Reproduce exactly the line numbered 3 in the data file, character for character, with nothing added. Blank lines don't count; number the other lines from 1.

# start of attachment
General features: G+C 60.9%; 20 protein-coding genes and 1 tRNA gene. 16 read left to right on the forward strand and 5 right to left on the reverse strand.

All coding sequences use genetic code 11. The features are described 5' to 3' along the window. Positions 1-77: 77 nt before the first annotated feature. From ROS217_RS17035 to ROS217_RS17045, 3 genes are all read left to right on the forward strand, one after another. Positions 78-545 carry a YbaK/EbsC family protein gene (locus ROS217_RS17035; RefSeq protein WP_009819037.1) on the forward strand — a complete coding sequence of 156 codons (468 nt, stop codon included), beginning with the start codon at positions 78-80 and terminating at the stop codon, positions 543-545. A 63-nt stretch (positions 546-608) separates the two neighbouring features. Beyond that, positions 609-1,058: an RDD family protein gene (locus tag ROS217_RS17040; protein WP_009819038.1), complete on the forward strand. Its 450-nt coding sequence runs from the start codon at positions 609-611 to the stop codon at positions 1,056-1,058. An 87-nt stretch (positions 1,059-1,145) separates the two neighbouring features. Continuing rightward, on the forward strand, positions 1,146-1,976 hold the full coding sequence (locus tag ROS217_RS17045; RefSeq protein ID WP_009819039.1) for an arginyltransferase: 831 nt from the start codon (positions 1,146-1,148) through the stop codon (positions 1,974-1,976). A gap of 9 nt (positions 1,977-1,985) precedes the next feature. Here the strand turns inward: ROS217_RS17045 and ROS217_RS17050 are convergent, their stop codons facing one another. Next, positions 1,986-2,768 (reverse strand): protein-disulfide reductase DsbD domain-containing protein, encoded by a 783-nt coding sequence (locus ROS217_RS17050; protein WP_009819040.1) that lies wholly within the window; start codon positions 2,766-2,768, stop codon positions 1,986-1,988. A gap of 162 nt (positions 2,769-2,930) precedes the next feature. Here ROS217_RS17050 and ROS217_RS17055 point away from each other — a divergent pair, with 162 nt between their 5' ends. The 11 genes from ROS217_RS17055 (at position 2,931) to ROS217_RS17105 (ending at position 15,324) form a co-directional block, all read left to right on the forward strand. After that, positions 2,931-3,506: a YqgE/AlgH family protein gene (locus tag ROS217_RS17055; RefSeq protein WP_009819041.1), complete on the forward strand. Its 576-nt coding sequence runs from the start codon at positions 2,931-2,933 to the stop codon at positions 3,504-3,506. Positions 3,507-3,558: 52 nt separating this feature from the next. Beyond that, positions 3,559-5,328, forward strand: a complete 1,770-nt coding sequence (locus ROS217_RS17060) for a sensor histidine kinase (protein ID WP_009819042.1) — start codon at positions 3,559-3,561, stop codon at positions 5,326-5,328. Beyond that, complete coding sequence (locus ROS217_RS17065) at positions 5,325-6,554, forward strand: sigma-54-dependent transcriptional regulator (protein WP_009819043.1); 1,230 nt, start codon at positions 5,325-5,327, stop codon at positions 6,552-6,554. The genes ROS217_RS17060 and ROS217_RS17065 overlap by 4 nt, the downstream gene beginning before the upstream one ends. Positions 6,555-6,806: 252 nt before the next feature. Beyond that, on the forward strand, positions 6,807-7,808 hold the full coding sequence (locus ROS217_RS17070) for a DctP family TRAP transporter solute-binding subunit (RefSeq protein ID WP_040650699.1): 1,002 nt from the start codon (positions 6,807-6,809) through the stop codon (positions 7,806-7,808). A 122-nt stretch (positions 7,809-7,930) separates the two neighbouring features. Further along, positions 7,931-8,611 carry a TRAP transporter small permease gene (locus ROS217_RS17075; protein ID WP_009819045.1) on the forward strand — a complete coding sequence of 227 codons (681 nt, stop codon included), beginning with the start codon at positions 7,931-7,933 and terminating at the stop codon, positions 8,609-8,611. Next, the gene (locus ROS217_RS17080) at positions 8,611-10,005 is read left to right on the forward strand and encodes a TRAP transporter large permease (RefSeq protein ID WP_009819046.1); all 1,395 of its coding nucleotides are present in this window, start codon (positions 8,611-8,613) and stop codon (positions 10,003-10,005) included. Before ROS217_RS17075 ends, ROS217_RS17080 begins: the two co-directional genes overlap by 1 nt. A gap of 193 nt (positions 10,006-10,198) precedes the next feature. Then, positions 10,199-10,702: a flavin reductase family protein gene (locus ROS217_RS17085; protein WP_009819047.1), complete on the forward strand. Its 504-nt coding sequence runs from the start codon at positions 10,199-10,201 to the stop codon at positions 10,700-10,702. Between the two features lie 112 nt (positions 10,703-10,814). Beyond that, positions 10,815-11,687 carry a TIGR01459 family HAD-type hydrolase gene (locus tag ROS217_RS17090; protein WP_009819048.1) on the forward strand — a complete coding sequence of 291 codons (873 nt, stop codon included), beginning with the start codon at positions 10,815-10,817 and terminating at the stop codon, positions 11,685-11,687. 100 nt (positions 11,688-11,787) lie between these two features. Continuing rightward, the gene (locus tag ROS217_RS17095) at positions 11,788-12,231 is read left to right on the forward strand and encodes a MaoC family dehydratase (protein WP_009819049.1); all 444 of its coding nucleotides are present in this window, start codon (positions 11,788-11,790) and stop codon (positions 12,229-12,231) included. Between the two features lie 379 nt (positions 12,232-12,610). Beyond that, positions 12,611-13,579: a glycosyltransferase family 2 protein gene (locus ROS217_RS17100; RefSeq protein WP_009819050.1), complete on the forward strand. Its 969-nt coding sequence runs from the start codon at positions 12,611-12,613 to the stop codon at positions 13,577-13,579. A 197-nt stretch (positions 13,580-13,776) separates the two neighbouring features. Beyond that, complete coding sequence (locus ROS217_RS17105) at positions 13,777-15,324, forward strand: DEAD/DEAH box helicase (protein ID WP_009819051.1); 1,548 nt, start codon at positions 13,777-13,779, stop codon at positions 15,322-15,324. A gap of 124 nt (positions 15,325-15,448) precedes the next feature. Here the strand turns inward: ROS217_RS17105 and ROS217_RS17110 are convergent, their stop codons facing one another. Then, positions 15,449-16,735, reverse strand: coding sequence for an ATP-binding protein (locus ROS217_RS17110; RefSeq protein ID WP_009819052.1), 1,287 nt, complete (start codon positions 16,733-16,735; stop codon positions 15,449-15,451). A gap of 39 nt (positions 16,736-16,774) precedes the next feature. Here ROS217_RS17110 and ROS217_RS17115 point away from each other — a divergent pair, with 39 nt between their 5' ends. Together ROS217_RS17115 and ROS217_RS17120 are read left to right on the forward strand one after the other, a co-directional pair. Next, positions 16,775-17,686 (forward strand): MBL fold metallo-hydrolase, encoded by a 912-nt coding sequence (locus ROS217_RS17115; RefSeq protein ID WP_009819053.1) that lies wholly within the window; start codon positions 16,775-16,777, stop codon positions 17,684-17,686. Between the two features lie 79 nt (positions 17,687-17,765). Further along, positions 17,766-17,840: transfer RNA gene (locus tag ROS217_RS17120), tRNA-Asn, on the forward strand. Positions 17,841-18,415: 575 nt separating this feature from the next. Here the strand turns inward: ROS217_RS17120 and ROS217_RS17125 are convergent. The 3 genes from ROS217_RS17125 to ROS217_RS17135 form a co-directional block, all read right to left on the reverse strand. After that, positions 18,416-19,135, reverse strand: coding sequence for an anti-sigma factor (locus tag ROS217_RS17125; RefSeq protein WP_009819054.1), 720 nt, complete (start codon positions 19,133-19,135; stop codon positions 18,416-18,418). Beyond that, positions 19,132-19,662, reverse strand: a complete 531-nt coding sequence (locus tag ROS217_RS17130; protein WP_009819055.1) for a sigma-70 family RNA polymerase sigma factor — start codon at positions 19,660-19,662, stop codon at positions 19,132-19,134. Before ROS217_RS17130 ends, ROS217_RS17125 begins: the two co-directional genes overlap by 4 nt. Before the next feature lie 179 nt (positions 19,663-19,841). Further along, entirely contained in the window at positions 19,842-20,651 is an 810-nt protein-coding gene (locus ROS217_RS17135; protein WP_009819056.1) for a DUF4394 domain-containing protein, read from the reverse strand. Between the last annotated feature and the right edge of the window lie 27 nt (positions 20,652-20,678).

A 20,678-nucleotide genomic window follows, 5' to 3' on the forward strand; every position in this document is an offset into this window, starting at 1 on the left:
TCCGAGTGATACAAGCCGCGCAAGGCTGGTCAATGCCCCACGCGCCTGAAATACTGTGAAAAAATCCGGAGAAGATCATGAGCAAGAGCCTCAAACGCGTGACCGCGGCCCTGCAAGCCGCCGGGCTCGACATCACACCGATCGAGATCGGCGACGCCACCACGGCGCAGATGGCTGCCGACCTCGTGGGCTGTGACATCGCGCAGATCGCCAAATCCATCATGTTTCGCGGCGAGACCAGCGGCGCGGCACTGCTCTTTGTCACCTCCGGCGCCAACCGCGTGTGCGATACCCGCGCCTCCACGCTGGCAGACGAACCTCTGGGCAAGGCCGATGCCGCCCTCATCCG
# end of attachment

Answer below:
A 20,678-nucleotide genomic window follows, 5' to 3' on the forward strand; every position in this document is an offset into this window, starting at 1 on the left: